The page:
Since debuting its permanent art gallery space in Aspen, Sotheby’s has been working to bring the community together around the town’s enriching arts scene — literally, with its cultivation of Art Walk Fridays.
Every Friday afternoon from 4-6 p.m. Sotheby’s gallery, and other art galleries around town, open their doors to the public in attempts to spur informal yet designated community gatherings centered around art.
Sotheby’s instigated the event one Friday nearing Fourth of July and has since continued growing the weekly occurrence by reaching out to galleries to join in on what the Sotheby’s Aspen team is now calling Art Walk Fridays, gallery director Christine Heller said.
“I think it creates this nice synergy between all the galleries, you know, it's a great way to cultivate the art scene here,” Heller said. “And it’s super casual, like stop by the gallery, have a drink and look at some art.”
Throughout the summer weeks, the Sotheby’s Aspen team has reached out to multiple Aspen galleries asking if they’d be interested in participating in the Art Walk Fridays concept — whether that participation means just simply remaining open from 4-6 p.m. or going even further to cultivate festivities in their spaces during the time slot.
Friday foot traffic in the Sotheby’s gallery space is matched with a champagne cart and other drink offerings, as well as rotating DJ sets by local artists Bridger Haas (Haasy) and Justin Whitney (Da Byrd). Sotheby’s and others plan to continue the weekly experience through the end of September, Heller said.
Among the long list of galleries on board for Art Walk Fridays are Marianne Boesky and Carpenters Workshop Gallery, the summer-season collaboration being held in the One Hour Ahead space on East Hyman Avenue. Also participating: Casterline|Goodman Gallery, Baldwin Gallery, Hexton Gallery, Aspen Art Gallery, Royal Street Fine Art and more.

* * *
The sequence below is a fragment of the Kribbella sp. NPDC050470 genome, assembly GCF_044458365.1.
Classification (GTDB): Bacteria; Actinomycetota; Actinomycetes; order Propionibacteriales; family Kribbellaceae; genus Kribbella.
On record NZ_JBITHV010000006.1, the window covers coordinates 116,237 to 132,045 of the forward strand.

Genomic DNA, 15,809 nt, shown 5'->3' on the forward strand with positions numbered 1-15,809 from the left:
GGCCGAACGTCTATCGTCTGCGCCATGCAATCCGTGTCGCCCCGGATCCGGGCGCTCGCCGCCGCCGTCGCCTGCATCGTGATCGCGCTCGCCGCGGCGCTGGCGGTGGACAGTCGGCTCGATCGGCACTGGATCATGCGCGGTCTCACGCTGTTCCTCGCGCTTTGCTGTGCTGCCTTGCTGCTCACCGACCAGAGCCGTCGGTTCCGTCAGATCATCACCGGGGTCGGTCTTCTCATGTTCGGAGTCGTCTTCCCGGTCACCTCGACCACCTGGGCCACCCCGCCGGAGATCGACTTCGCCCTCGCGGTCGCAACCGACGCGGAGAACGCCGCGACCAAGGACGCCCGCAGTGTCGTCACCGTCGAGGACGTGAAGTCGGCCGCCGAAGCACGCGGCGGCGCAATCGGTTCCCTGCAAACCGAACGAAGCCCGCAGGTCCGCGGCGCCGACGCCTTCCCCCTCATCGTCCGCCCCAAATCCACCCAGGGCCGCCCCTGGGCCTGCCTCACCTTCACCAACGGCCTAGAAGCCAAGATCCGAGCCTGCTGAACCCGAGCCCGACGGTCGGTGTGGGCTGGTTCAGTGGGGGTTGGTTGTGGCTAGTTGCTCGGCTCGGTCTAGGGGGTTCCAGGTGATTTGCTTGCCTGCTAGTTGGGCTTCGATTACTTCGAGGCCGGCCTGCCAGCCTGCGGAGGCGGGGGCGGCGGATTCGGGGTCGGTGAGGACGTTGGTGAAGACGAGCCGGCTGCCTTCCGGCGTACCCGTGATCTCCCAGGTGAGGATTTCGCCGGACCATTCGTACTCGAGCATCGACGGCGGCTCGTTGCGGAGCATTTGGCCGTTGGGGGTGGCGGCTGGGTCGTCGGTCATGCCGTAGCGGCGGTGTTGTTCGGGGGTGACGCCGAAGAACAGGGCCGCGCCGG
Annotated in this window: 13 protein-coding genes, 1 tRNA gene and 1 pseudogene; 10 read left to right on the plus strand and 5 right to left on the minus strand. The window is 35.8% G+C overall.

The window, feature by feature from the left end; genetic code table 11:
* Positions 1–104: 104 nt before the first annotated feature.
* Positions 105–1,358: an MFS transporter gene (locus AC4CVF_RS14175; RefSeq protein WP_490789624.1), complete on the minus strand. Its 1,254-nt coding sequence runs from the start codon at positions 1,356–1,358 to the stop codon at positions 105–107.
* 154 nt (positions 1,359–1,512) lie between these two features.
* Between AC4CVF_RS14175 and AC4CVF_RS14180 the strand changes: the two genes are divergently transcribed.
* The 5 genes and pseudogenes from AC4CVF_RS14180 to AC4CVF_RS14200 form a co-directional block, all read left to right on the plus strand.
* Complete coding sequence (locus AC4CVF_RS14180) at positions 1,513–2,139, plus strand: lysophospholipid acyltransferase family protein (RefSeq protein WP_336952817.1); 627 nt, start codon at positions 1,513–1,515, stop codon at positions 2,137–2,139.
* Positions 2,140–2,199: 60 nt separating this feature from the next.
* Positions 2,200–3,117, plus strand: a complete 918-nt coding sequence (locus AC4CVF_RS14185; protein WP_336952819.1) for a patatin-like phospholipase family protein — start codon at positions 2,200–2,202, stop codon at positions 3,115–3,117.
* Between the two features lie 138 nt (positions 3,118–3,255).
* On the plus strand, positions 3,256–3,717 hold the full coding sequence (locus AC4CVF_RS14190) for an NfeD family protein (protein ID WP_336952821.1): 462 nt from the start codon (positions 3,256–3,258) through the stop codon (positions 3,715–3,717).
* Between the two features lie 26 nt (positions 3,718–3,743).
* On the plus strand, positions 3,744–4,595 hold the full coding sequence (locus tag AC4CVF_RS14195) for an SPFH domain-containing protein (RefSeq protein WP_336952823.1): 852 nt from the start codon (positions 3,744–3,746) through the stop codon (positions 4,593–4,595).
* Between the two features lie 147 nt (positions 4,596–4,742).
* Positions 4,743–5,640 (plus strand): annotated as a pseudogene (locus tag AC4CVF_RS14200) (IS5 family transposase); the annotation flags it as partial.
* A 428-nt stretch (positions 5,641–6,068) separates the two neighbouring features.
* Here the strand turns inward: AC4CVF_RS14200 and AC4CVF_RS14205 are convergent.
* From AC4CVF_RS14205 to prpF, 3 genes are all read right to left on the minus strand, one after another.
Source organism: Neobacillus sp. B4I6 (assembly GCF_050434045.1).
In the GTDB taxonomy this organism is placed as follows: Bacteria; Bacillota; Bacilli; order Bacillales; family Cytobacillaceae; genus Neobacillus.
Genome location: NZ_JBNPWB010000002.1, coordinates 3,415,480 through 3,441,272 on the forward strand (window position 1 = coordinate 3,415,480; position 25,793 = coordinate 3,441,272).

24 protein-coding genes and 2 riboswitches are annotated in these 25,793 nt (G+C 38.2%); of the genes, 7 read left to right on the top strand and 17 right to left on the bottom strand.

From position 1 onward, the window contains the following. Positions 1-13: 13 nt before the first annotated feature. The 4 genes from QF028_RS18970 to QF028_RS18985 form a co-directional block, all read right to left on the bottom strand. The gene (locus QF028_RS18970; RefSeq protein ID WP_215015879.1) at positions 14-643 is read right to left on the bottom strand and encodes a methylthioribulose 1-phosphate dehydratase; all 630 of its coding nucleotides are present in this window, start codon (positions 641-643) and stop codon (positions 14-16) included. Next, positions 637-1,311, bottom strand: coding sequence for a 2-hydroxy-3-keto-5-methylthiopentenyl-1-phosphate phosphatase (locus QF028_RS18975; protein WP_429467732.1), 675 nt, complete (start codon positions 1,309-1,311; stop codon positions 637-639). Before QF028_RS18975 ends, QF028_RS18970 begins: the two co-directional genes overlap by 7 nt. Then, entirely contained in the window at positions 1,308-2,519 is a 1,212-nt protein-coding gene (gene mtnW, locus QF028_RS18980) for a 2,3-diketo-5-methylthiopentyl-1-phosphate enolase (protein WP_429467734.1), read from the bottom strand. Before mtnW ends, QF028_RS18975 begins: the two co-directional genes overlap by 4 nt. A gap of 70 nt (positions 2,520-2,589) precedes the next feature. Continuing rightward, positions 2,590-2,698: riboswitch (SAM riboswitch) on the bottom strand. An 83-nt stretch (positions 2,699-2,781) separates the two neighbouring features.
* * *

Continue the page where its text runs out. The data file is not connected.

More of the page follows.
“It’s just really nice to have the galleries all work together and support one another,” Heller said.
Peter Brandt, gallery co-director and vice president of private sales, described the “relaxed setting” of Art Walk Fridays as feeling similar to the experience of sitting outside the Benedict Music Tent during an afternoon symphony performance put on by the Aspen Music Festival and School.
“It’s fun, it’s more relaxed, you’re having a good time — and when the gallery doors are open and people hear a DJ, they’re going to come in,” Brandt said. “So in that sense, we’ve had a good amount of people coming in who, even if they’re not interested in buying something, want to look around, experience the art and understand who the artists are.”
Sotheby’s opened its Aspen art gallery space, located at 534 E. Cooper Ave., toward the end of June. The global fine arts organization quickly established a welcoming presence in the community. By early July, Sotheby’s gallery was hosting a handful of free events, bringing into its space locals and visitors alike to mingle and experience its artistic offerings.
Naturally, these gatherings progressed into Art Walk Fridays. Brandt said that when all of the art galleries are set to be open simultaneously at a certain time, it builds on the prevalence of the arts community in Aspen — and on the prevalence of community in general.
“I think what we wanted to do is just create a community base in which people could come together and go explore art together,” Brandt said. “Aspen has such a community, and it’s important for us to be a part of where we are — that’s what Sotheby’s has always been about.”
By: Jacqueline Reynolds I Aspen Daily News I August 17, 2022